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6

You're opening a compressed file. Vim in vi-mode doesn't support reading from compressed files, since this functionality is provided by plugins and plugins aren't enabled when in vi-mode (when compatible is set). Instead, try: vim /usr/share/doc/xdemorse/examples/xdemorserc.example.gz It might be the case that you have only vim-tiny installed. Install a ...


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The easy way of doing this is to: remove the existing boot drive from your machine remove the the external drive from its enclosure and insert it into your machine Boot a LiveDVD install it as you want move the freshly installed HDD to the external enclosure. Then when you want to boot that, just go into your BIOS and boot from the external HDD. To keep ...


2

The well-known Upstart event emitted when the desktop is shutting down is "desktop-end" (and there is also a corresponding "desktop-start"). Hence, something like the following should work: mkdir -p ~/.config/upstart/ cat <<EOT|tee ~/.config/upstart/psd.conf start on desktop-start stop on desktop-end exec psd EOT Note: you'll need to change that ...


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It depends ... When you change your login password with the command line, it updates you login password without updating the ecryptfs password. This is to prevent other users (well root really) from accessing your encrypted data by changing your password. If you change the password with this method, your old password can be used to decrypt the data. When ...


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I think your testing results for Xubuntu are the expected/desired behaviour; while a user is logged in (mounting/decrypting their home folder) then root can also see their files. Otherwise, when a user's logged out their files are supposed to remain encrypted/unmounted. Why that's not happening... I doubt it's a disk cache keeping the files visible after ...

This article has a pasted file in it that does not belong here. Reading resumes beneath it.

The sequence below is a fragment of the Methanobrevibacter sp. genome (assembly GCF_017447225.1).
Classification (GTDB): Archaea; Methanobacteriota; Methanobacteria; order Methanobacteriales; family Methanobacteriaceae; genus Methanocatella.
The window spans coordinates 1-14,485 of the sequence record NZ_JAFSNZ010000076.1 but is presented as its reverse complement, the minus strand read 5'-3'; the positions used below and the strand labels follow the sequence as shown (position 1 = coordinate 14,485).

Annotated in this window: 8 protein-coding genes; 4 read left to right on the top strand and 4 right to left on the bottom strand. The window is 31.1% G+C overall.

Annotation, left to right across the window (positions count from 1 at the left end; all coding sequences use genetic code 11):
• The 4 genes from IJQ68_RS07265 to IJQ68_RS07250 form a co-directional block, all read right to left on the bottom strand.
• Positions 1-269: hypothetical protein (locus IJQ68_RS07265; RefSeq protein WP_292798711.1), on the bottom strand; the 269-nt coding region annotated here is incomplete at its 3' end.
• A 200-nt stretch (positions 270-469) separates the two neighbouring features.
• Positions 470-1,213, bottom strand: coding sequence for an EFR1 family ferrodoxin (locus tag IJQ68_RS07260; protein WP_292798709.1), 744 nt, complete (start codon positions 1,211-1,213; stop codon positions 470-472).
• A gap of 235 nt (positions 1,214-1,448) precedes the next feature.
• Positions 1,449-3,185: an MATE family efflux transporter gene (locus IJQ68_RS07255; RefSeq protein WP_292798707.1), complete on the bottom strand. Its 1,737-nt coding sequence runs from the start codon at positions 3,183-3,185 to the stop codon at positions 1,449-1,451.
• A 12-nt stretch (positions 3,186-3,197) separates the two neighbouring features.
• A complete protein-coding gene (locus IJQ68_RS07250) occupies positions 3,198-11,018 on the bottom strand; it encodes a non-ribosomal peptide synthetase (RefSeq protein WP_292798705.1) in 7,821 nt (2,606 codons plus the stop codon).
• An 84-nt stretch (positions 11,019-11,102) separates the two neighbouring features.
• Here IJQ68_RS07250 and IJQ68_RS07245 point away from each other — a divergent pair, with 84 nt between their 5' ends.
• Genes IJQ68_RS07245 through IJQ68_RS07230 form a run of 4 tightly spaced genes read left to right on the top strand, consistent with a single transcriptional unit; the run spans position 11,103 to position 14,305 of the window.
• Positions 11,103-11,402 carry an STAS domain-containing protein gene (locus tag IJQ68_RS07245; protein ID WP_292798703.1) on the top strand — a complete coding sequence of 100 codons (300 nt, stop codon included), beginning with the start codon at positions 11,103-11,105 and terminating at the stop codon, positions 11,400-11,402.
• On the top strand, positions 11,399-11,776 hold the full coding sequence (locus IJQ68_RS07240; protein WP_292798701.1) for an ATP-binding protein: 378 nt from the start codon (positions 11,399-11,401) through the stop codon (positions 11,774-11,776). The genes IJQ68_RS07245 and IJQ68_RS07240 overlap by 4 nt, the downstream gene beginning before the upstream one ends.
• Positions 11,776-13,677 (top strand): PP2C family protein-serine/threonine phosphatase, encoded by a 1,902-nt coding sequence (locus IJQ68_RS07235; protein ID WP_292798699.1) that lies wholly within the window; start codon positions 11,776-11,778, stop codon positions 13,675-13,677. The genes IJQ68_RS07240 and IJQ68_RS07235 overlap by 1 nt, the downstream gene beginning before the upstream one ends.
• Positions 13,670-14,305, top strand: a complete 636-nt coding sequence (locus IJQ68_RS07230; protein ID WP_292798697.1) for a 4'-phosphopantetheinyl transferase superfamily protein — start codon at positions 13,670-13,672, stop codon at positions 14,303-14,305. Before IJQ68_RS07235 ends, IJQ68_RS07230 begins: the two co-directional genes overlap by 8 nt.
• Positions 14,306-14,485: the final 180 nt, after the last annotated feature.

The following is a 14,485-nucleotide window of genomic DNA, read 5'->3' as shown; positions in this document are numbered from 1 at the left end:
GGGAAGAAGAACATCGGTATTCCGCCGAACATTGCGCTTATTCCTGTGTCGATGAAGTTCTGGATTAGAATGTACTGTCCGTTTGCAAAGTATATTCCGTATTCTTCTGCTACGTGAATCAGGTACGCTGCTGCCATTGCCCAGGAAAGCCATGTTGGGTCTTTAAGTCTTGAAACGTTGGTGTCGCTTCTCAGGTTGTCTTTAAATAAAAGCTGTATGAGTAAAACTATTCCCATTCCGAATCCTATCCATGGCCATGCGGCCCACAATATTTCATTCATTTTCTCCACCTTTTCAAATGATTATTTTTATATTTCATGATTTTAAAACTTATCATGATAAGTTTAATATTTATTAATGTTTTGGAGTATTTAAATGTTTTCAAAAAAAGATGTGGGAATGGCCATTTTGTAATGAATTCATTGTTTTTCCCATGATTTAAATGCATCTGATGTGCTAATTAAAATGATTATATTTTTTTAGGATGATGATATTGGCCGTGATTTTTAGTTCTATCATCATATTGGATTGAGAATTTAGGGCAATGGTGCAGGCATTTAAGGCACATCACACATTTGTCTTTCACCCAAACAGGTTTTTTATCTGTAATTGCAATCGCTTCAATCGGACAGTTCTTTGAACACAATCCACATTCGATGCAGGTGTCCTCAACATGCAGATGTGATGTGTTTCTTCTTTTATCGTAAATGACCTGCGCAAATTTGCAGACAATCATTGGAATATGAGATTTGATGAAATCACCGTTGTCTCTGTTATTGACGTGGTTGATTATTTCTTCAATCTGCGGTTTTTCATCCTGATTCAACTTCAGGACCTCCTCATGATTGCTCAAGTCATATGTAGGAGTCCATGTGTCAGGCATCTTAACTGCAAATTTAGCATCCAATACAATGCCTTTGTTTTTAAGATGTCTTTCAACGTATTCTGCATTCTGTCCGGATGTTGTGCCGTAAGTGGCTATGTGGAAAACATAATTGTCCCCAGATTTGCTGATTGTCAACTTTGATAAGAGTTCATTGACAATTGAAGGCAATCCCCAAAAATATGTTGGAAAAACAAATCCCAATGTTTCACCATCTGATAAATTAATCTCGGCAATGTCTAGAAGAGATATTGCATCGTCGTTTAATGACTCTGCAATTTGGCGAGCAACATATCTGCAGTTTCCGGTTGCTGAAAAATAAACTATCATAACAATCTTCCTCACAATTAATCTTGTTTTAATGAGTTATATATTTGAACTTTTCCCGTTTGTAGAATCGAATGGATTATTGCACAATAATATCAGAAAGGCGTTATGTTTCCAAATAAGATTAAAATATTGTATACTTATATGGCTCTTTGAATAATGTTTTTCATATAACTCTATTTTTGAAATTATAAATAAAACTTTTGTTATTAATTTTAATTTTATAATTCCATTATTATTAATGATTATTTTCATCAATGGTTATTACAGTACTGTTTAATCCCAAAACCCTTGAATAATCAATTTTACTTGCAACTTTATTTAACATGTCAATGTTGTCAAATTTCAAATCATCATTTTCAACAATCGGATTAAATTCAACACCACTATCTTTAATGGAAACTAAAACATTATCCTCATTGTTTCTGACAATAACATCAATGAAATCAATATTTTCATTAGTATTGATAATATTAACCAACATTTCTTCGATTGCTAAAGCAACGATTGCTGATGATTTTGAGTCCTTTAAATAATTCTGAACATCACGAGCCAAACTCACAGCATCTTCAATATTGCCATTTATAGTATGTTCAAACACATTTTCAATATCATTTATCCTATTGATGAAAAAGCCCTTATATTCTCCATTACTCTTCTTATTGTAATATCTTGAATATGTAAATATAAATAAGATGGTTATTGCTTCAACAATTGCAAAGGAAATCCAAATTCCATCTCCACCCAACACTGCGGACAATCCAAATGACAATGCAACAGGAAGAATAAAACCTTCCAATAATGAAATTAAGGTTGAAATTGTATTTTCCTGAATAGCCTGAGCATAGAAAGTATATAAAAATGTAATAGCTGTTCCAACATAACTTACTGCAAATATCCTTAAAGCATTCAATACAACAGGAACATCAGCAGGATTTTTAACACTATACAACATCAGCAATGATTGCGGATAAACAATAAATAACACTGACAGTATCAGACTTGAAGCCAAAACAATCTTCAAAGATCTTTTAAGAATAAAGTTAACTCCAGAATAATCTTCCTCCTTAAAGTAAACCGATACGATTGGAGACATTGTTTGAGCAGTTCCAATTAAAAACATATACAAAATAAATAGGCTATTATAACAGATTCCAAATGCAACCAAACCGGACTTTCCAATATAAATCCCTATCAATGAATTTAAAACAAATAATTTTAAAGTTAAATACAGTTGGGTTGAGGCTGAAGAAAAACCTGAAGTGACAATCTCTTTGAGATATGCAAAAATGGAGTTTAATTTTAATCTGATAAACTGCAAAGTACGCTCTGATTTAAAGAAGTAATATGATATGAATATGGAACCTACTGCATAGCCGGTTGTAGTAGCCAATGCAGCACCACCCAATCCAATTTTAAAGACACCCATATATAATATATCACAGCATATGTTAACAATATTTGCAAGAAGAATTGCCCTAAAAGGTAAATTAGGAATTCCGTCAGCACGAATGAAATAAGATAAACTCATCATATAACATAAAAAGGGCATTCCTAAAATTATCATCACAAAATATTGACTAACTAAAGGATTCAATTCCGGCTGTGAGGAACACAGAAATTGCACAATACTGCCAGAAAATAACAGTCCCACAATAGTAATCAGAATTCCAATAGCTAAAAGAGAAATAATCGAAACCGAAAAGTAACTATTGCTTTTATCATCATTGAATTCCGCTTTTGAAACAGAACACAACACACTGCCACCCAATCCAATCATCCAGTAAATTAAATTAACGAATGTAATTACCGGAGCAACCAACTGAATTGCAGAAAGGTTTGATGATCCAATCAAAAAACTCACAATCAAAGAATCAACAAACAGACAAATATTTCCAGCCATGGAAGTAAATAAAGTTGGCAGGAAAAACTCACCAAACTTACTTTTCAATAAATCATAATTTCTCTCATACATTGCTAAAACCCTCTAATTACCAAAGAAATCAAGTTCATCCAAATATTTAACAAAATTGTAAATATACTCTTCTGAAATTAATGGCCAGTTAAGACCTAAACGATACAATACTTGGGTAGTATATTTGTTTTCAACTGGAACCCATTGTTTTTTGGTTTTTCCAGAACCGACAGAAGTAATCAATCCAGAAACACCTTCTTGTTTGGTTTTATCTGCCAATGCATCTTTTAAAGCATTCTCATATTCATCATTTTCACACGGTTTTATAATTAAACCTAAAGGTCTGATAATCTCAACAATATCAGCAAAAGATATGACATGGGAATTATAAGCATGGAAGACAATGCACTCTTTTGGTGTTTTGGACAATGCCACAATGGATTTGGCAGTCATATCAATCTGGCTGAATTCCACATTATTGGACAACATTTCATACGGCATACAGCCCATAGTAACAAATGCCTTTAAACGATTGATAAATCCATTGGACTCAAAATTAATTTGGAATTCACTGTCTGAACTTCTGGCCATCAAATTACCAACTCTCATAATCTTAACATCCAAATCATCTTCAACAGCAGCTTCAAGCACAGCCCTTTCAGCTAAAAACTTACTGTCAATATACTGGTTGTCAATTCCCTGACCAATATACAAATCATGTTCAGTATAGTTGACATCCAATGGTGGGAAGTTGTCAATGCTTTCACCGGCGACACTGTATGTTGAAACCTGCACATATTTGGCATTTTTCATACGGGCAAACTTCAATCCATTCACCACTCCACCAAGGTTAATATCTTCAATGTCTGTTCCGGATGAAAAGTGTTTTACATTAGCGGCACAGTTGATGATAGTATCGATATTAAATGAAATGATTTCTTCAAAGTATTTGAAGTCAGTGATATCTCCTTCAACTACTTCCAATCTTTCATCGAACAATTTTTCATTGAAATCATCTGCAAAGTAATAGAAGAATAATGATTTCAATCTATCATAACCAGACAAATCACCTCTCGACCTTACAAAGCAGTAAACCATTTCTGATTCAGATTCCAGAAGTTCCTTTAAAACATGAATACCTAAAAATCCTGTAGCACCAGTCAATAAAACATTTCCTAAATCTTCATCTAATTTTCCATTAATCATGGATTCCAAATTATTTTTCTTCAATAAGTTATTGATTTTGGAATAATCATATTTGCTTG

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It sounds like you're using dm-crypt/cryptsetup/LUKS on your whole partition, and also eCryptFS for your old home folder. Since you can already decrypt the whole partition ok, you just need to decrypt your home folder now. Easiest is probably using the ecryptfs-recover-private script, just run it (optionally telling it where your encrypted private directory ...


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EDIT Oh, I just figured out, photorec is already able to restore ecryptfs files by default :-\ So forget about what I wrote before. All you need to do is to download photorec from http://www.cgsecurity.org, extract and run it wget http://www.cgsecurity.org/testdisk-7.0.linux26-x86_64.tar.bz2 tar xvjf testdisk-7.0.linux26-x86_64.tar.bz2 cd testdisk-7.0 ...


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This is a common issue (bug report), the kernel driver module is not loaded as it is on the encripted drive, so you need to add it to the appropriate file. Boot Ubuntu using the ps/2 keyboard Open a terminal window, and run sudo nano /etc/initramfs-tools/modules Add ohci_pci on a new line at the bottom of the file. If you’re using an Apple keyboard, ...



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